tl;dr tomato v2.0 is available here on my github page.
in 2017 I made a small python script to facilitate and automatize glitching AVI files by modifying directly the index and not the actual data. As much as it saved my life on big glitchy projects the script did have a few problems. Firstly the index of AVI files isn't always reliable, some video players will even ignore it, but most importantly deleted keyframes would often be fixed in the baking process unless used accordingly alongside an avidemux command line interface that was only available on windows. Moreover, files that were over 4Gb do not have the same type of index, which maked them completely incompatible.
Seeings as the actual frame data is referenced the same way inside the "movi" tag as is the index data in the "idx1" tag, I decided to trade a little performance for utility by acting directly on the frame data rather than the index data. Fixing all the problems mentioned above.
For full reference on the AVI file format check this, but in the meantime if you've never looked inside an AVI video file look closely below :
See how the data in both blocks is announced the same way ? That's just perfect.
Switching from the index tag to the movie tag opened a lot of others doors. Not only is the data now hardcoded into the glitched videos which makes them more resilient and easier to bake, but fragile codecs like zmbv and more are now glitchable too <3
So what's new ?
- updated for Python 3
- can glitch files > 4Gb
- all glitches are now bake proof
- the first frame can be ignored or included in the mix with -ff [0 or 1]
(defaults to ignored with -ff 1)
- [experimental] audio frames can be added in the glitch mix with -a [0 or 1]
(defaults to off with -a 0)
- keyframe removal is not a mode anymore it is comes as a kill parameter -k [0 to 1]
(defaults to 0.7) which lets us delete frames with too many intra-macroblocks
as well as keyframes if we wish.
- no need to give file output, an automatic name based on your params is generated.
Kill Parameter - Removing Keyframes
The iframe removal was the trickiest because frame type differentiation is done in the index but not in the actual data. To implement it anyway I made this parameter I mentioned above called kill which takes a value between 0 and 1. What it does is calculate the size of the biggest frame of the video, and then ignores every frame that is smaller than the biggest frame size multiplied by the kill parameter. Here's a small pseudo code :
for x in list_of_frames: if x[frame_size] < (biggest_frame_size * kill) : # probably a predictive or sound frame ! # keep frame else : # probably an iframe ! # ignore frame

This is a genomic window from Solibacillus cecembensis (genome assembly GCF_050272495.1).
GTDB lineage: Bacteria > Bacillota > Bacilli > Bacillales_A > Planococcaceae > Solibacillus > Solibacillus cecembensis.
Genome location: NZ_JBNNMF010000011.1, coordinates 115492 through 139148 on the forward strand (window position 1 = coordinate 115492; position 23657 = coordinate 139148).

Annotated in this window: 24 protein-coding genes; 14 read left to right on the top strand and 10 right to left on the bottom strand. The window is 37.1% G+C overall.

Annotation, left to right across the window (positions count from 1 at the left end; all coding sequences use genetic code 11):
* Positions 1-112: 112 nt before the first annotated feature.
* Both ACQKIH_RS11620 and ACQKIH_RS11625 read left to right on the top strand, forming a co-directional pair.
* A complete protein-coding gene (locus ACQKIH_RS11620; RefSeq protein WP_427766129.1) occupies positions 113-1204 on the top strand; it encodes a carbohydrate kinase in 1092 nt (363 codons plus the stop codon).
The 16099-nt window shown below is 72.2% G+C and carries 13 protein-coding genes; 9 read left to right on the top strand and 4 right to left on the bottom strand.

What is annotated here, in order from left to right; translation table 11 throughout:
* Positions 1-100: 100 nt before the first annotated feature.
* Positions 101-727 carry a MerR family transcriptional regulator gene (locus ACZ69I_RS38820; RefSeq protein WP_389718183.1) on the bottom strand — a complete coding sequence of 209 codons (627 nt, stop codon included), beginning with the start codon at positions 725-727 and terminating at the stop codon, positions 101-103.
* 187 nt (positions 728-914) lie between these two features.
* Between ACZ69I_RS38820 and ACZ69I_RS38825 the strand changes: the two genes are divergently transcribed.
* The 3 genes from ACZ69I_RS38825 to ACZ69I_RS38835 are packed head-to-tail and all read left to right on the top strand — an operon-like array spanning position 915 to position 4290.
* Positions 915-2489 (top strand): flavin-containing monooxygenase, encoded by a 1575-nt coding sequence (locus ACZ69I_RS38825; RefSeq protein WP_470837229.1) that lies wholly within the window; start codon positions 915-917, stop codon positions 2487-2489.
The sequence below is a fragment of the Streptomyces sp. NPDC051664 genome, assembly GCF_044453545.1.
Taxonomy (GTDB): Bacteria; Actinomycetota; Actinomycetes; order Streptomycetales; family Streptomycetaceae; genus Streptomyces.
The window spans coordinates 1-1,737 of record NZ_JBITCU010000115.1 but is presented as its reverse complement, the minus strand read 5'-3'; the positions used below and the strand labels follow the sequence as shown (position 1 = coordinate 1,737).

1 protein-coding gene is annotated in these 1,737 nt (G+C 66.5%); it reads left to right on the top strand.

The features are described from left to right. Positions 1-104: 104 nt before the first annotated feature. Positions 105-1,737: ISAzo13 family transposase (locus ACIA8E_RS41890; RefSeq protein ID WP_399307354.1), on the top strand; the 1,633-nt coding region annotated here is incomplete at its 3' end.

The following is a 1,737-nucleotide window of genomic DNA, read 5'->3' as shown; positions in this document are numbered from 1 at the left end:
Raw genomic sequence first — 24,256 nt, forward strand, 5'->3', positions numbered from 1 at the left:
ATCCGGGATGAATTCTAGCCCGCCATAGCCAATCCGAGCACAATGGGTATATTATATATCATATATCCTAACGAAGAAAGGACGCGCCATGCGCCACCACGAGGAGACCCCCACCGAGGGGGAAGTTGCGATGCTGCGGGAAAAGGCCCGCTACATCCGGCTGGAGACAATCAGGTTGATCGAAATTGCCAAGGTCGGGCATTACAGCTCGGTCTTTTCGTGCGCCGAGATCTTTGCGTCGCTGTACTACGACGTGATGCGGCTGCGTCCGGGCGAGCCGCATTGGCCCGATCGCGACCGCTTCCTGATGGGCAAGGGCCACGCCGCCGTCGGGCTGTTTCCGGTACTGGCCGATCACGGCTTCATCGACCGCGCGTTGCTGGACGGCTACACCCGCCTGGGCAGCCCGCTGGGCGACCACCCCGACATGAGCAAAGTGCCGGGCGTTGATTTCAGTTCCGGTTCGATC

This works surprisingly well because there is a very big size difference between keyframes and predictive frames. For now the parameter defaults to 0.7, and the reason I made this value tweakable is for those of you who struggle with predictive frames that contain a lot of intra-macroblocks (predictive frames that update only parts of a scene). By setting this parameter to lower values you'll ignore more frames, starting with the annoying ones I just mentioned. If you set the parameter to 1 you keep all frames.
- Void : does nothing
- Random : randomizes frame order
- Reverse : reverse frame order
- Invert : switches each consecutive frame with each other
- Bloom : multiplies c frame n times
- Pulse : every c frame multiples the frame n times
- Overlap : repeat sequence of c frames every n frames
Nothing much changes here, except I broke the jiggle mode, sorry Tomasz :3. The syntax is still really simple and if you're familiar with python list comprehension you're going to have a blast at coding your own. To get an idea of how simple the modes are check this code :
if mode == "random": final = random.sample(clean,len(clean)) if mode == "reverse": final = clean[::-1] if mode == "invert": final = sum(zip(clean[1::2], clean[::2]), ()) if mode == 'bloom': repeat = int(countframes) frame = int(positframes) lista = clean[:frame] listb = clean[frame:] final = lista + ([clean[frame]]*repeat) + listb
feel free to send me an email me at kaspar.ravel[at]gmail[dot]com
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And whoever you are stranger, thank you for existing and being passionate about things.